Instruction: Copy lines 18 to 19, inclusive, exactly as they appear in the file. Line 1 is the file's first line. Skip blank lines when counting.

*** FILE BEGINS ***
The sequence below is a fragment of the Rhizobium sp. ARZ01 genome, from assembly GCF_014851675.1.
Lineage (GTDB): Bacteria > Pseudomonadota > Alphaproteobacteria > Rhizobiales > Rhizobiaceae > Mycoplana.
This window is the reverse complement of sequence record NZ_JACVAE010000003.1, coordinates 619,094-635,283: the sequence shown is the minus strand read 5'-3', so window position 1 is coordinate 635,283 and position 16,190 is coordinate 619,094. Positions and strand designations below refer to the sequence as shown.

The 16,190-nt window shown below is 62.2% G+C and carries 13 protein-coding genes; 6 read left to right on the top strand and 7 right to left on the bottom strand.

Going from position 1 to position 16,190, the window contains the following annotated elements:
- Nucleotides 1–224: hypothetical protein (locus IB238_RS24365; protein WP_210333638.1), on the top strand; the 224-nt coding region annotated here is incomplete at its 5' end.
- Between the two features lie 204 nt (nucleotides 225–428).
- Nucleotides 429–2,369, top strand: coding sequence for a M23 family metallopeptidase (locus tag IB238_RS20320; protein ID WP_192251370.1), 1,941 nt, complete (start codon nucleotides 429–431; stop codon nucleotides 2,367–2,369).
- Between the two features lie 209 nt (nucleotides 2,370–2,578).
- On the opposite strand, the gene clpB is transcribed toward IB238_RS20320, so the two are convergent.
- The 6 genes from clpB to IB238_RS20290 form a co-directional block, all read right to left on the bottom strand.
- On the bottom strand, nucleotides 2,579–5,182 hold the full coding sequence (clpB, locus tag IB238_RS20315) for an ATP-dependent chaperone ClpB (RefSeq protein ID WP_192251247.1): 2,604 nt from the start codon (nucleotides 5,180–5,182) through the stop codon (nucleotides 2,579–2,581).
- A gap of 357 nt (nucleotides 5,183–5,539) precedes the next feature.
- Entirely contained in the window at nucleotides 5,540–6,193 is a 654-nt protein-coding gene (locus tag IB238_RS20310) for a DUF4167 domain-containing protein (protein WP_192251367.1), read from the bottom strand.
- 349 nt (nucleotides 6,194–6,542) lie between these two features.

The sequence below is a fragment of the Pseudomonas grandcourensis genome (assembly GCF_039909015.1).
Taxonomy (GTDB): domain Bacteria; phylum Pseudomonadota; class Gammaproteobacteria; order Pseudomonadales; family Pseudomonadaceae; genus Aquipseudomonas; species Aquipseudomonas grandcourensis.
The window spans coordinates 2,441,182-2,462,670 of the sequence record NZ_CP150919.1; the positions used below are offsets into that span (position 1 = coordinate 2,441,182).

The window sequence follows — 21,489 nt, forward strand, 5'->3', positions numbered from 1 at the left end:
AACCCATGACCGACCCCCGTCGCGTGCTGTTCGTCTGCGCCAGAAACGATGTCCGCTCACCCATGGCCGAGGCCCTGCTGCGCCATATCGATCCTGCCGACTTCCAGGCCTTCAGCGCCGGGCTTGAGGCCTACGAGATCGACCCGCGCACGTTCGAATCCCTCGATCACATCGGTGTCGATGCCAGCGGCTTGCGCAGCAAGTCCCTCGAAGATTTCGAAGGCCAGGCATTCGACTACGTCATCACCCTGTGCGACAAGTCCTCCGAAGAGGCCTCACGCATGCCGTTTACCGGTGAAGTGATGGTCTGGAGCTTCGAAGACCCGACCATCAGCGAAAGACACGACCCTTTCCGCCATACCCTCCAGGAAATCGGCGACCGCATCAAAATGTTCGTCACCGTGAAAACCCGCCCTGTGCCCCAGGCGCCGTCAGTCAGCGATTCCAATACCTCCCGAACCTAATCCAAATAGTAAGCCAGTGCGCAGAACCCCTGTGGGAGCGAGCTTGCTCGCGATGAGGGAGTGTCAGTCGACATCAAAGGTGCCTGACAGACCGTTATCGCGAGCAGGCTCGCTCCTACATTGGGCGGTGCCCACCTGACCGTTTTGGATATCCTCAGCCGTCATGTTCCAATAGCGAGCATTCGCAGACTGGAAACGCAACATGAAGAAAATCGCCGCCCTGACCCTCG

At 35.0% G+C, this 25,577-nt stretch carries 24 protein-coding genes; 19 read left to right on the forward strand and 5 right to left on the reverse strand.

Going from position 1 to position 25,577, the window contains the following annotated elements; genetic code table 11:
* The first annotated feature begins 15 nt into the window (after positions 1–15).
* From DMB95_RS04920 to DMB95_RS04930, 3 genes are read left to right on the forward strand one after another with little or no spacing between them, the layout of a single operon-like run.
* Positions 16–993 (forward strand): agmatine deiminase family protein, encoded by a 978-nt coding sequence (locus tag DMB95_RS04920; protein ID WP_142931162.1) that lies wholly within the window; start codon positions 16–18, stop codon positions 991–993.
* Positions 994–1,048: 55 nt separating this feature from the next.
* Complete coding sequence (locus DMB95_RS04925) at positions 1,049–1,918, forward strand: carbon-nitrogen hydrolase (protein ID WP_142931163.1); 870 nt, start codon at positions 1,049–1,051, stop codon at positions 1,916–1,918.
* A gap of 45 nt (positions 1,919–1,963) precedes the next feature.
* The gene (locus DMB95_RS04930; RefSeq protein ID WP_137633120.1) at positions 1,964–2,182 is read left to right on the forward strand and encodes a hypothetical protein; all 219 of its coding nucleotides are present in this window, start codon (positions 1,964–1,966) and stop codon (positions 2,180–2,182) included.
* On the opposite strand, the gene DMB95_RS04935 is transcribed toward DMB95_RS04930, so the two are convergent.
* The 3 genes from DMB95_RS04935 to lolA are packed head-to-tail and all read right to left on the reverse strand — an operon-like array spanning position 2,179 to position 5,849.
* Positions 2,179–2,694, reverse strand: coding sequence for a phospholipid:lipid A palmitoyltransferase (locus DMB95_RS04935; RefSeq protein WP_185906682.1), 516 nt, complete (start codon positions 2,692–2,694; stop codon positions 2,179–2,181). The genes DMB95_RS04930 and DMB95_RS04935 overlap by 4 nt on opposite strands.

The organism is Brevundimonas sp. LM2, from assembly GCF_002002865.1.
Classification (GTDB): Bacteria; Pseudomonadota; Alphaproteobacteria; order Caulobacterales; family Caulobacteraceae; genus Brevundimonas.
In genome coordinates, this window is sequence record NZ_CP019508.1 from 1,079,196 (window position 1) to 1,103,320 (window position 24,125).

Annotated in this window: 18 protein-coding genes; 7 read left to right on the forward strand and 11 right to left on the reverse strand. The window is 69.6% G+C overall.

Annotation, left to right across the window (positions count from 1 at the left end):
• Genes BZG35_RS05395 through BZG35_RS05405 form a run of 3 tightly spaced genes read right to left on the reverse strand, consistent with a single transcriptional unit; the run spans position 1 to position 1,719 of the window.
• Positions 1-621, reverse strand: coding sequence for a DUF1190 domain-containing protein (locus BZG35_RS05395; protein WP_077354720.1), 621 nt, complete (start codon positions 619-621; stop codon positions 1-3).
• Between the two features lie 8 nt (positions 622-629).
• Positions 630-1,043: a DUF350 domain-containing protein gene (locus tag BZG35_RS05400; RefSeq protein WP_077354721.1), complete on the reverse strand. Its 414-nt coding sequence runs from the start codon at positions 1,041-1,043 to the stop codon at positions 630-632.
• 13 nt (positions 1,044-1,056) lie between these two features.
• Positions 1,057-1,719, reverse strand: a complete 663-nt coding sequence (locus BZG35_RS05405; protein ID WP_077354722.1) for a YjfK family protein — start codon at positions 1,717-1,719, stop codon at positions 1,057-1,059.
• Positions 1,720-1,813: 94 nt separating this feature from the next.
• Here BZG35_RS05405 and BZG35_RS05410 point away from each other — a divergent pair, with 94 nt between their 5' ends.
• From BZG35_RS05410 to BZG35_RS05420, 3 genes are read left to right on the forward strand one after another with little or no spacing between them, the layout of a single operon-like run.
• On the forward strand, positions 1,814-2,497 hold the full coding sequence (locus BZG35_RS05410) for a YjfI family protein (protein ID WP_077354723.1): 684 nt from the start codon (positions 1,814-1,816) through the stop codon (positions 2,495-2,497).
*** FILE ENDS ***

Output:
The window spans coordinates 2,441,182-2,462,670 of the sequence record NZ_CP150919.1; the positions used below are offsets into that span (position 1 = coordinate 2,441,182).

The window sequence follows — 21,489 nt, forward strand, 5'->3', positions numbered from 1 at the left end: